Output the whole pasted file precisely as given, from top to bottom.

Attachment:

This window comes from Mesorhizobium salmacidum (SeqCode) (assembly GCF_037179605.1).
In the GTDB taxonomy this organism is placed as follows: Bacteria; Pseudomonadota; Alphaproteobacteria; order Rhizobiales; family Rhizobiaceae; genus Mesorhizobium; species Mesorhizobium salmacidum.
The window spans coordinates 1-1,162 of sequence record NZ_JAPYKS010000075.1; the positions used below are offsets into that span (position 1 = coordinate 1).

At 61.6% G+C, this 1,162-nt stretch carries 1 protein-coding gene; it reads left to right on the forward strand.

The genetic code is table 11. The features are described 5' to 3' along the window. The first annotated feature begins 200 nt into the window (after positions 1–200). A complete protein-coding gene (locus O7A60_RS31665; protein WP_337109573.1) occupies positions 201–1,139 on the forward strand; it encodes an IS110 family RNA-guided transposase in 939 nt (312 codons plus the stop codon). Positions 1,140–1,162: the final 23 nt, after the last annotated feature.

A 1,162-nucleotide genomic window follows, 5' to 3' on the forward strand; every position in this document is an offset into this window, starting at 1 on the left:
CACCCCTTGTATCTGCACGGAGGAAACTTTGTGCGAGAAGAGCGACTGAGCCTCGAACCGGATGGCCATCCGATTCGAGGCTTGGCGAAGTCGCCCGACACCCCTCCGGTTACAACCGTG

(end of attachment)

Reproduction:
This window comes from Mesorhizobium salmacidum (SeqCode) (assembly GCF_037179605.1).
In the GTDB taxonomy this organism is placed as follows: Bacteria; Pseudomonadota; Alphaproteobacteria; order Rhizobiales; family Rhizobiaceae; genus Mesorhizobium; species Mesorhizobium salmacidum.
The window spans coordinates 1-1,162 of sequence record NZ_JAPYKS010000075.1; the positions used below are offsets into that span (position 1 = coordinate 1).

At 61.6% G+C, this 1,162-nt stretch carries 1 protein-coding gene; it reads left to right on the forward strand.

The genetic code is table 11. The features are described 5' to 3' along the window. The first annotated feature begins 200 nt into the window (after positions 1–200). A complete protein-coding gene (locus O7A60_RS31665; protein WP_337109573.1) occupies positions 201–1,139 on the forward strand; it encodes an IS110 family RNA-guided transposase in 939 nt (312 codons plus the stop codon). Positions 1,140–1,162: the final 23 nt, after the last annotated feature.

A 1,162-nucleotide genomic window follows, 5' to 3' on the forward strand; every position in this document is an offset into this window, starting at 1 on the left:
CACCCCTTGTATCTGCACGGAGGAAACTTTGTGCGAGAAGAGCGACTGAGCCTCGAACCGGATGGCCATCCGATTCGAGGCTTGGCGAAGTCGCCCGACACCCCTCCGGTTACAACCGTG